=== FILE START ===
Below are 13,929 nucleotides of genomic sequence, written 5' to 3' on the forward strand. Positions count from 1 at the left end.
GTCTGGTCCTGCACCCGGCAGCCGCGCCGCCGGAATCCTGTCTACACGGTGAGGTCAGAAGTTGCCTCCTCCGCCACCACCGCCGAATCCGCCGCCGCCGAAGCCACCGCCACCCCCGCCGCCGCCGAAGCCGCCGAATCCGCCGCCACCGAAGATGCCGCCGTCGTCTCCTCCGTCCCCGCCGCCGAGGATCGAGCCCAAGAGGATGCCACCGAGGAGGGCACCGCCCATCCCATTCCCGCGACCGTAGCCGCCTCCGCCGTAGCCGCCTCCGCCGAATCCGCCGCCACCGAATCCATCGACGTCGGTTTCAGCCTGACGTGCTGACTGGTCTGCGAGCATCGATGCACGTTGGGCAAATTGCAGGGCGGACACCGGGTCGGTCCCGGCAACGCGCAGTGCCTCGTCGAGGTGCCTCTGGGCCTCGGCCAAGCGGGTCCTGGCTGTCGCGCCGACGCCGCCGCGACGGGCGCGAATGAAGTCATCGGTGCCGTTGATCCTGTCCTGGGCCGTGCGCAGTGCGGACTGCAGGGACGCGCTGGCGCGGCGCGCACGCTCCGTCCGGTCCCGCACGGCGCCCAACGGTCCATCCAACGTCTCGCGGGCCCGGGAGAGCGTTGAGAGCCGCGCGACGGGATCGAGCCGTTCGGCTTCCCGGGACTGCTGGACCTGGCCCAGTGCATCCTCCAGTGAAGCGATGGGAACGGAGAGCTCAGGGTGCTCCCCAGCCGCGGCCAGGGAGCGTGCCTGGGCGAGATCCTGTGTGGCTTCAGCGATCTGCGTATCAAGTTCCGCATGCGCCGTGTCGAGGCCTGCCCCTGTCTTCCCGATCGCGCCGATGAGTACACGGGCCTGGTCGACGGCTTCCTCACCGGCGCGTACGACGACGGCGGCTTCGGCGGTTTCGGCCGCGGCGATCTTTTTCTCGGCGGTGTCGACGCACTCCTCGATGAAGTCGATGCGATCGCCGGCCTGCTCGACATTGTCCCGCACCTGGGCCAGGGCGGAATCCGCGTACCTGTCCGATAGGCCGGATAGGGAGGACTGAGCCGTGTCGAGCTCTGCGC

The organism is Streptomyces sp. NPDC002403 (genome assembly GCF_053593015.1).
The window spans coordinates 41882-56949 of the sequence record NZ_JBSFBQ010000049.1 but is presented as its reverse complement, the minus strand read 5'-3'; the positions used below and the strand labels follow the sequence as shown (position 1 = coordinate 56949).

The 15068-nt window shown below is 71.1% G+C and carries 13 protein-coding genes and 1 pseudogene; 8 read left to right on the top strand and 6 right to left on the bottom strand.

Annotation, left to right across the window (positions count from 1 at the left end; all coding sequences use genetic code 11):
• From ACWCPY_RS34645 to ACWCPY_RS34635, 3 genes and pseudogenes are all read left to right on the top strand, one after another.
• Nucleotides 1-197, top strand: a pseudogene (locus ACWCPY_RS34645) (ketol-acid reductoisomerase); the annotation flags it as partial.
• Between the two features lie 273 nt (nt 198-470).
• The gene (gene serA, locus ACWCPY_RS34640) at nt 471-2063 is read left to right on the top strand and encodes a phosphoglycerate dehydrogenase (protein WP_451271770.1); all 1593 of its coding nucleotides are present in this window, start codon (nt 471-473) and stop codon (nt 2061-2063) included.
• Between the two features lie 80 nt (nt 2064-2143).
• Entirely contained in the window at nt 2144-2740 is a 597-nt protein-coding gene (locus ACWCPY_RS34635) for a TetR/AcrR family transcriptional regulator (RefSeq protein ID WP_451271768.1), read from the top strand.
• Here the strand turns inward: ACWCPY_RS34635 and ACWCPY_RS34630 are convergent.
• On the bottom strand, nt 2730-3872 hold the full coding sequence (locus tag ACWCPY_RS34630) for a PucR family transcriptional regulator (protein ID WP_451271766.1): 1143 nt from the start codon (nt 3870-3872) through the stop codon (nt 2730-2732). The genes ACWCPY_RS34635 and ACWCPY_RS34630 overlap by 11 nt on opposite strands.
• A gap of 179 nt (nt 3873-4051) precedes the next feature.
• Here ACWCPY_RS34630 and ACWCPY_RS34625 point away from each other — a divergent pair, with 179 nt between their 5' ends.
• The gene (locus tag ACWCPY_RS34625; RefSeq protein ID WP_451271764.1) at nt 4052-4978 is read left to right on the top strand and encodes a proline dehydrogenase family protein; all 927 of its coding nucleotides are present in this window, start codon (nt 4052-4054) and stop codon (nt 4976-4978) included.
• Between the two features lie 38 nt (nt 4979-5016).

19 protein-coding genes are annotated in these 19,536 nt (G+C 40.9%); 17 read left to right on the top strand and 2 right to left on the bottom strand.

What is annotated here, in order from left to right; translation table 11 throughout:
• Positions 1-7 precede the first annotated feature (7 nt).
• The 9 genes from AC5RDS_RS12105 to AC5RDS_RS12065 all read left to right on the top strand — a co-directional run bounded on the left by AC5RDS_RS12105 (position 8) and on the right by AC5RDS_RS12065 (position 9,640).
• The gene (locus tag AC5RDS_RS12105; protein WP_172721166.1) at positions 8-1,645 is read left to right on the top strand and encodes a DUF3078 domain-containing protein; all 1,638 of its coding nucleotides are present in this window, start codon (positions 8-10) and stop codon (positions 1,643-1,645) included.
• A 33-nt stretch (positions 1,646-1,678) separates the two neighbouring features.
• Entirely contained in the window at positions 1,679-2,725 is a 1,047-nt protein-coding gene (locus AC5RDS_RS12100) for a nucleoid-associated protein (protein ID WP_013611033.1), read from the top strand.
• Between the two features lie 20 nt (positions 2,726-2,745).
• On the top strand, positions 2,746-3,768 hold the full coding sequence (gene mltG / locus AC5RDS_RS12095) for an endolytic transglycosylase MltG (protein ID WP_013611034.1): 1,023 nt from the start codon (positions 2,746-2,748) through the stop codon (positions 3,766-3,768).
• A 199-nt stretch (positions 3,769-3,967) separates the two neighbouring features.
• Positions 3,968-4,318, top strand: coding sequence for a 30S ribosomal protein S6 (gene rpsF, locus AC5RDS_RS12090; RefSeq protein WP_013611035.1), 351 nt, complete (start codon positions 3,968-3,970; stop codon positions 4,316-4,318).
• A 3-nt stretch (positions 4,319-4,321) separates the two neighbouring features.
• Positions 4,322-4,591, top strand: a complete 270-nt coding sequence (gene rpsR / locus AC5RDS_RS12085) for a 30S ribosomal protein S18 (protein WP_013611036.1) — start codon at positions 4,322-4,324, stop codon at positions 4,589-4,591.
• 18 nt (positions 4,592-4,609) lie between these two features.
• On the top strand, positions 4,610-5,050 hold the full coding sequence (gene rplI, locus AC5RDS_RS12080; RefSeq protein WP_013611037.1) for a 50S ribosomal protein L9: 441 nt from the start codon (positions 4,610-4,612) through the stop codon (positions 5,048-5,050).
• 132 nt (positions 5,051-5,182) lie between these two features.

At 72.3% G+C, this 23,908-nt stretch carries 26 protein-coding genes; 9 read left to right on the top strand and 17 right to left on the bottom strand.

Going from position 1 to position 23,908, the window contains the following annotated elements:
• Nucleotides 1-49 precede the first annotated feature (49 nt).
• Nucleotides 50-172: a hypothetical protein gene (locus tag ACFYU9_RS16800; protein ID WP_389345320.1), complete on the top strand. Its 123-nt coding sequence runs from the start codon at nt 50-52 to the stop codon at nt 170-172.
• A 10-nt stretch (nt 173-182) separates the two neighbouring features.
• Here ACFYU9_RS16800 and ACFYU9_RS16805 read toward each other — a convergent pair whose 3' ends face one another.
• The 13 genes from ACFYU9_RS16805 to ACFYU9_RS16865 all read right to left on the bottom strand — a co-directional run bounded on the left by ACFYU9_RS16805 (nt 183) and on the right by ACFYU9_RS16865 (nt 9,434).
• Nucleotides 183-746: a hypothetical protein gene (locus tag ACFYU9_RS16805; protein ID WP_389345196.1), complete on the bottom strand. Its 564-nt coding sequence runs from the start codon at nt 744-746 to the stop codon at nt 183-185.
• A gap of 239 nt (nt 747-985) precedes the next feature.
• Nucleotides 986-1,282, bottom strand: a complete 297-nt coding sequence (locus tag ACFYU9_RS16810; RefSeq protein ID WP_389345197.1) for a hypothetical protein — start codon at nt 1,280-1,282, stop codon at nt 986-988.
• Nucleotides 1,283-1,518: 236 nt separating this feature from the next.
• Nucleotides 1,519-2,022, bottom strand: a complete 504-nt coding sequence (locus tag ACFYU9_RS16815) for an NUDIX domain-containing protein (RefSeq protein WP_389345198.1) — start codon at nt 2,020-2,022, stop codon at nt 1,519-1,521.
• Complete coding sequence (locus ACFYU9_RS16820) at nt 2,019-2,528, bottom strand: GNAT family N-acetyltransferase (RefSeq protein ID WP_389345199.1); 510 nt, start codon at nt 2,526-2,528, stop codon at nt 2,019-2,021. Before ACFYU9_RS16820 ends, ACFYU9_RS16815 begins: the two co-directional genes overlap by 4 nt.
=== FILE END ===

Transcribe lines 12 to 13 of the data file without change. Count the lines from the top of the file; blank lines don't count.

• Entirely contained in the window at nt 2144-2740 is a 597-nt protein-coding gene (locus ACWCPY_RS34635) for a TetR/AcrR family transcriptional regulator (RefSeq protein ID WP_451271768.1), read from the top strand.
• Here the strand turns inward: ACWCPY_RS34635 and ACWCPY_RS34630 are convergent.